Finally determined at age 10 to define his own life, Carter said he faced down his uncle’s nightly whiskey lineup, only to be severely beaten by his uncle and forced to flee for his life into the protection of children’s services.

That night put Carter into a different world, but not an entirely different context. He was sent to a maximum-security youth facility, where he learned at Christmas his family had abandoned him.

Finally, after his mother sent him an inexpensive watch one Christmas, Carter said he began to feel proud of himself, again; only to be faced with a bully who beat him almost daily for refusing to relinquish his watch.

“It was all I had from my family,” Carter said of his refusal to yield. “I learned since then, all-too-often I find people who are giving up more than the value of a cheap watch.”

Transferred to the first of three youth ranches, Carter endured the punishments of carrying armloads of bricks.

“You picked them up in both arms and held them while you walked; then, you put them down, turned around and picked them and walked back,” he said.

His perspective worsened when Carter was ultimately taken into foster care by the family of the man who was his “ranch dad.” He said the family attended church on Sundays, where Carter said everyone knew the man’s reputation for abuse but did nothing.

Finally, with an opportunity to visit his family for Christmas, Carter said he saved enough money to buy each family member a single gift, only to realize no-one had anything for him.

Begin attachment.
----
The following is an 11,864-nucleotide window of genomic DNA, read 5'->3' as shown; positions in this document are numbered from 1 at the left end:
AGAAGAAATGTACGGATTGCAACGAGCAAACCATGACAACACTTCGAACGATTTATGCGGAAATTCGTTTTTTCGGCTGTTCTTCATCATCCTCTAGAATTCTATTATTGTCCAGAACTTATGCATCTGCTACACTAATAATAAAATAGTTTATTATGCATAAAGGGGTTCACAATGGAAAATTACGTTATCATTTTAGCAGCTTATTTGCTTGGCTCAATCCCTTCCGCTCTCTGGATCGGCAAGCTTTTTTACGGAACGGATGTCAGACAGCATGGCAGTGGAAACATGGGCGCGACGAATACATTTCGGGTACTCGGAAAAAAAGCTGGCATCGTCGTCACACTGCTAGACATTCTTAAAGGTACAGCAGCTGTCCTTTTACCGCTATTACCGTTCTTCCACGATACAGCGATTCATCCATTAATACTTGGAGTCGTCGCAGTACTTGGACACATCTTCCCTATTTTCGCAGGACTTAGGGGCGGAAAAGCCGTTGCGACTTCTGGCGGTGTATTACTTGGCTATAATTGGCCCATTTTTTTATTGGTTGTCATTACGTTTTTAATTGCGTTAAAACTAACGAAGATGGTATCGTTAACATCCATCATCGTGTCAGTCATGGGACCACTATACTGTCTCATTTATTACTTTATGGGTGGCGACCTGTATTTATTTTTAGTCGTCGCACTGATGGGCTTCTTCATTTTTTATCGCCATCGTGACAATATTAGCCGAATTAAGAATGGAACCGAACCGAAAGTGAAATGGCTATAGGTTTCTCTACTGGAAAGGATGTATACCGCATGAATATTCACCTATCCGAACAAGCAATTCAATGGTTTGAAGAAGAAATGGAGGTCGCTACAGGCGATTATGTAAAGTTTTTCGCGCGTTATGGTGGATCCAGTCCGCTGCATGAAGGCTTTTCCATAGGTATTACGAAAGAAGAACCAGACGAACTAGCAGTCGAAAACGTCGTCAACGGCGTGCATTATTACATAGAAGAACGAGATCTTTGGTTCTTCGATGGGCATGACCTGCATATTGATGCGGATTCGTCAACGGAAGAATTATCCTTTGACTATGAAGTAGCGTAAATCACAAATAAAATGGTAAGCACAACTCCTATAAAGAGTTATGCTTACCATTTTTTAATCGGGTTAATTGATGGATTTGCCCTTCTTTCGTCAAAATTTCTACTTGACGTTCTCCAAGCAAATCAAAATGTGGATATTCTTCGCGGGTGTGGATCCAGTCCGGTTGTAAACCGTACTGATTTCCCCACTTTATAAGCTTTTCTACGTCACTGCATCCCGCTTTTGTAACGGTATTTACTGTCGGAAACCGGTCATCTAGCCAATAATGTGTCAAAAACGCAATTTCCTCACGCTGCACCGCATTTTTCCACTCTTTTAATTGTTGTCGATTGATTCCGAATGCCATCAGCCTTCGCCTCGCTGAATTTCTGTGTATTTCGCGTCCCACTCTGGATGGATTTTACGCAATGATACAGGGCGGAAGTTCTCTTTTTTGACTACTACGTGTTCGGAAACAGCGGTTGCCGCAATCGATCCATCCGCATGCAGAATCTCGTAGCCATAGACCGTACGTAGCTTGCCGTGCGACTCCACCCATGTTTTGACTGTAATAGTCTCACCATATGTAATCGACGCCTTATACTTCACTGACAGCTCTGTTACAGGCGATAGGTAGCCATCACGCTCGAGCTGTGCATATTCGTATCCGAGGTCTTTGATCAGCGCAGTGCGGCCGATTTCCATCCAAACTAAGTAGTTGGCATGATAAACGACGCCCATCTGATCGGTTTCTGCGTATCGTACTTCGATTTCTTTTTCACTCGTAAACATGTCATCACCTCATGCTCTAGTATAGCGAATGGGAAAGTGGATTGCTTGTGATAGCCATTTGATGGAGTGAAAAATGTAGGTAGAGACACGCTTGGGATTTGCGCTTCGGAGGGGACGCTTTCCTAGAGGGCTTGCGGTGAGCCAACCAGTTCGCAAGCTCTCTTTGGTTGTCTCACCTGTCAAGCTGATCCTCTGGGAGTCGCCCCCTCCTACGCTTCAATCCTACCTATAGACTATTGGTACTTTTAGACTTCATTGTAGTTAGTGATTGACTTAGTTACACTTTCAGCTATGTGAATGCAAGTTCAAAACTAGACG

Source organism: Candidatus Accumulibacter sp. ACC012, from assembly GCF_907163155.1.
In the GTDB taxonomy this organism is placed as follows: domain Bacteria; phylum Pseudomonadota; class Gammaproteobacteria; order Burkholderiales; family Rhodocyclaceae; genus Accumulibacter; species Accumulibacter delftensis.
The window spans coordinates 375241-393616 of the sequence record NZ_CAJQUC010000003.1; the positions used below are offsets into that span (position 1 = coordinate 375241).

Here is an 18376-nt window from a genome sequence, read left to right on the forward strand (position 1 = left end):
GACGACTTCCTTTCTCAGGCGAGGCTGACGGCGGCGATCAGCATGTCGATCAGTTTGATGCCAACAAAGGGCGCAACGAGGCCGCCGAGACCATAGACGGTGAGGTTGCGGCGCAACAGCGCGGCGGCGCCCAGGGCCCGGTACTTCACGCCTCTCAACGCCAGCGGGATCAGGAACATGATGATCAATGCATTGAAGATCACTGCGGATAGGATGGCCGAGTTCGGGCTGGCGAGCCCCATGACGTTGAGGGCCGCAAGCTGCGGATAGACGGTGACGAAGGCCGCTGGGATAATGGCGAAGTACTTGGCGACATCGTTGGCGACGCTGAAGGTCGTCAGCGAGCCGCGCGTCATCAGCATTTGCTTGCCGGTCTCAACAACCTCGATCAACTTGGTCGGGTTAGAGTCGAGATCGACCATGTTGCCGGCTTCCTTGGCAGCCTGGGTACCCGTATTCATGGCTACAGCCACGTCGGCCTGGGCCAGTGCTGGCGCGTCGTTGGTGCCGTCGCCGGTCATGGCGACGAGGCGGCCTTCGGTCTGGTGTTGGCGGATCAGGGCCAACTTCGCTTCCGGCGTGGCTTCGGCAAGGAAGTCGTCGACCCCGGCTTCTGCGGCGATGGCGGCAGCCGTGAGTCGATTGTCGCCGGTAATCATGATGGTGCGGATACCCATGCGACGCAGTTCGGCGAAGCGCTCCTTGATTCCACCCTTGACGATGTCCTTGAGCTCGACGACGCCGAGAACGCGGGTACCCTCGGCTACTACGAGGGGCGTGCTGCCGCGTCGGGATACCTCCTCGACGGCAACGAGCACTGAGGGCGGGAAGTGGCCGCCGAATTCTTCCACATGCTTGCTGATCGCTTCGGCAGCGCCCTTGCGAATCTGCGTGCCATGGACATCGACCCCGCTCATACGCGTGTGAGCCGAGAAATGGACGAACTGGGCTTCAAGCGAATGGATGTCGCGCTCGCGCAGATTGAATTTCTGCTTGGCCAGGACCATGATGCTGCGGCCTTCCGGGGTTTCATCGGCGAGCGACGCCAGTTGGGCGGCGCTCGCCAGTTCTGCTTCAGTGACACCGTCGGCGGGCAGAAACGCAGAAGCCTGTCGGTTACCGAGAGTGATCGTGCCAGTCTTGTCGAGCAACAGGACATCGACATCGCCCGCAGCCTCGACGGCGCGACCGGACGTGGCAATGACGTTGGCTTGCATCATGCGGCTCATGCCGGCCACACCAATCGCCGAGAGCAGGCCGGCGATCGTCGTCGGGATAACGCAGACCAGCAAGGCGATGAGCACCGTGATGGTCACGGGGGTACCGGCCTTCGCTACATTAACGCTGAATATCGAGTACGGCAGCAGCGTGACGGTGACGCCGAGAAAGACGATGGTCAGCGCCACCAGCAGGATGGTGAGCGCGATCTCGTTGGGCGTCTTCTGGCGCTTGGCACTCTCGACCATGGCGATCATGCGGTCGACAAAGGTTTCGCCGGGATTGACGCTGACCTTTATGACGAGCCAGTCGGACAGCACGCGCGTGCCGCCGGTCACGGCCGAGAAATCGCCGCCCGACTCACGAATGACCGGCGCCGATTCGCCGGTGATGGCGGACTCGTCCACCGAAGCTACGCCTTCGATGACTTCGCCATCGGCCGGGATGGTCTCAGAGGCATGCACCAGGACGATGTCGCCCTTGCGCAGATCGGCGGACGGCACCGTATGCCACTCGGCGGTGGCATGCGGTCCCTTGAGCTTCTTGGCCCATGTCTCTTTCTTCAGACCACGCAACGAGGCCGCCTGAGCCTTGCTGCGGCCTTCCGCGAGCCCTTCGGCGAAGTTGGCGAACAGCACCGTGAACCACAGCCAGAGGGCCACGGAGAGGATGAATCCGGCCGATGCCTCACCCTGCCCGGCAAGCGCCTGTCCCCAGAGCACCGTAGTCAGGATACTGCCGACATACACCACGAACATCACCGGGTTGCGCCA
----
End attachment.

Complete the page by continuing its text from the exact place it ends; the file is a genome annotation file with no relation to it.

“Sometimes, when the heart is broken, it grows back crooked,” he said.

Carter said he fell back upon a defense mechanism to criticize others before they were able to mock him, recalling how he laughed at a bald spot on his younger brother’s head as his “on/off switch.”

Later, he came to regret the remark and his failure to apologize when he received a telephone call informing him of his brother’s death from an asthma attack.

“The last conversation I had with my brother was to make him feel bad,” Carter said.

Ultimately, Carter said, he learned from his grandfather, who was battling cancer, the equanimity to become the first in his family to graduate from high school; and, later, college.

“He gave me the power to decide what I thought of myself,” Carter said.

And, that resulted in his determination to carry forward with the promise he made to himself in court when he was separated from his mother. Carter said after he married and became a father, as he struggled to finish college, he learned he was dyslexic.

“I had to learn to ask for help,” Carter said. “Our job is to do what we can to rally around each other.”
A former Oklahoma State University police officer and graduate of OSU, Carter is the father of two biological sons, Kelton and Colin, whom he introduced to the crowd at Hempstead Hall.

He is also the adoptive father to three children from Texarkana.

“I’m not better or worse than anyone else,” Carter said. “I’m just unfinished.”

The assembly at Hempstead Hall for students in Hempstead County was sponsored through The Call in Hempstead and Nevada counties in cooperation with the Hope Public Schools and other county schools. The faith-based non-profit organization seeks to broaden understanding of foster care in Arkansas to find families willing to serve as foster parents


Article by Ken McLemore